·         Be Clear, Concise, And Firm

Simply telling the person in question to stop what they are doing with a stern voice is more than enough. If you can detect the exact kind of verbal abuse, you can be more specific; for example, you can say, “Stop insulting me!” or “Stop undermining me!”



·         Never Engage With Abusive Content

When something is being said to you in the form of verbal abuse, do not listen to it or engage with it.

·         Do Not Reason With The Abuser

A verbal abuser cannot be reasoned with, ever. Do not waste your time attempting to explain to them what is wrong with what they are saying or why it is wrong – at least, not yet.

·         Know When To Walk Away

If nothing you’re doing is working, turn and leave the room. Let the person stew in their emotions until they have calmed down enough to see rationally. Remember, you are under no obligation to come back and/or forgive them.

3.    Be Calm and Know How To De-Escalate

De-escalation is a handy and valuable skill to learn, whether you’re learning it for a job in customer service or to better handle conflict in your everyday life in a more positive way. When you’re face-to-face with an abuser, it becomes even more crucial. Here are some tips for staying calm and de-escalating a situation according to Licensed Professional Counselor Trudi Griffin, LPC, MS:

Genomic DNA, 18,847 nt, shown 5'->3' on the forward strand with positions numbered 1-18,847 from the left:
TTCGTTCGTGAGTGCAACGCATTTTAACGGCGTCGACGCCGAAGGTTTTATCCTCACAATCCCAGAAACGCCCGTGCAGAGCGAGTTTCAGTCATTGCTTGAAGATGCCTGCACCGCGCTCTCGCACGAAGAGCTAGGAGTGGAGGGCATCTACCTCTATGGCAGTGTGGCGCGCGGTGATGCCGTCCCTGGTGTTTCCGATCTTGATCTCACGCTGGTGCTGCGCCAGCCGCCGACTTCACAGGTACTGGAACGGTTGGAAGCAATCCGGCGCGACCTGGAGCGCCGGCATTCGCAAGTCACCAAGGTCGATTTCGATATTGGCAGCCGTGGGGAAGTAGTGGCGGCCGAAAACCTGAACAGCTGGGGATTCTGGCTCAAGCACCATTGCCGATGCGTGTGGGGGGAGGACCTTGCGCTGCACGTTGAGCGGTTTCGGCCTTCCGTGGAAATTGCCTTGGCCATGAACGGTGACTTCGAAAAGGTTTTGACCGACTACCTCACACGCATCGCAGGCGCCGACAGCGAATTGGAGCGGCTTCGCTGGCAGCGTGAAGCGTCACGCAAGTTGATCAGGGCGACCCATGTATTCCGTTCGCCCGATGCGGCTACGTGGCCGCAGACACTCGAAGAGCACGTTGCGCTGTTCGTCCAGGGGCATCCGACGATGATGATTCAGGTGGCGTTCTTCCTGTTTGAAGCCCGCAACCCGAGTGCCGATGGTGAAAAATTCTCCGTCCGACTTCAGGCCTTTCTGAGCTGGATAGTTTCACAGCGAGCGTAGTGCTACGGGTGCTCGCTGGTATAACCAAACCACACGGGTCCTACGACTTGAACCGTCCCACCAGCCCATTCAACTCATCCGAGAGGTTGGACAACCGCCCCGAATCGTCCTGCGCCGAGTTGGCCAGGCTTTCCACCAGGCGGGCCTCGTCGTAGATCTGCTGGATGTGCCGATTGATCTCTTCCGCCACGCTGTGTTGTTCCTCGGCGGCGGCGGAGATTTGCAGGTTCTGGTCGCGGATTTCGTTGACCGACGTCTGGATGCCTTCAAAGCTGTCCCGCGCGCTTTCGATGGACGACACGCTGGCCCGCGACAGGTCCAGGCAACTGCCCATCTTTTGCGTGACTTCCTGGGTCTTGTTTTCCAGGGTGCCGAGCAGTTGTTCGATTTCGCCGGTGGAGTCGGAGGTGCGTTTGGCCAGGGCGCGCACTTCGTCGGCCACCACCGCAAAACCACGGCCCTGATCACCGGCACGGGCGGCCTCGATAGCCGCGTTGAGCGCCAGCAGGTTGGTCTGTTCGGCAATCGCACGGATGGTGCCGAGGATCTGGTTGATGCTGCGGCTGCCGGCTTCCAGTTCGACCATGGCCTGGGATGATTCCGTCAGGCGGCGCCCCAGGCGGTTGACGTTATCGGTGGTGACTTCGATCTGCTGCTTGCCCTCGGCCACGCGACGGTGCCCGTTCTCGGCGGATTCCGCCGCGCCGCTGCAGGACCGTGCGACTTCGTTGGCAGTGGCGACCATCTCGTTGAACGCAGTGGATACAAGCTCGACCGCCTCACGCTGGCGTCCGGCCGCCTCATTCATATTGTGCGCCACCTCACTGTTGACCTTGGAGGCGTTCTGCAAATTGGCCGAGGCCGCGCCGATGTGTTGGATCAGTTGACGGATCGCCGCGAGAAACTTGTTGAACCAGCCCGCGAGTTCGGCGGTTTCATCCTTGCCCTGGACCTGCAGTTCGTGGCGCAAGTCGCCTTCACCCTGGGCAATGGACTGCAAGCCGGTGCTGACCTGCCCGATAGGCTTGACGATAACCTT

·         Understand The Risks of Violence

Just because a verbal abuser has never escalated to physical abuse doesn’t mean that they can’t and won’t. It’s highly recommended that you learn to recognize warning signs that physical escalation may occur. Agitation is the main factor you should keep an eye out for fast speech. A raised voice or vocal tone, aggressive shaking or pacing, erratic gestures, cursing, or intense verbal abuse are all warning signs that mean you need to start de-escalating for your safety.

·         Use Positive Body Language

It’s natural to become tense when on the receiving end of abuse. Begin by breathing deeply to relax your posture and maintain a neutral expression slightly. Maintain non-threatening eye-contact and keep a reasonable distance between you. Then, move slowly, relax your muscles, stand at an angle to them, and do not approach them suddenly in any way. The goal is to avoid sending threatening nonverbal cues to the person in question.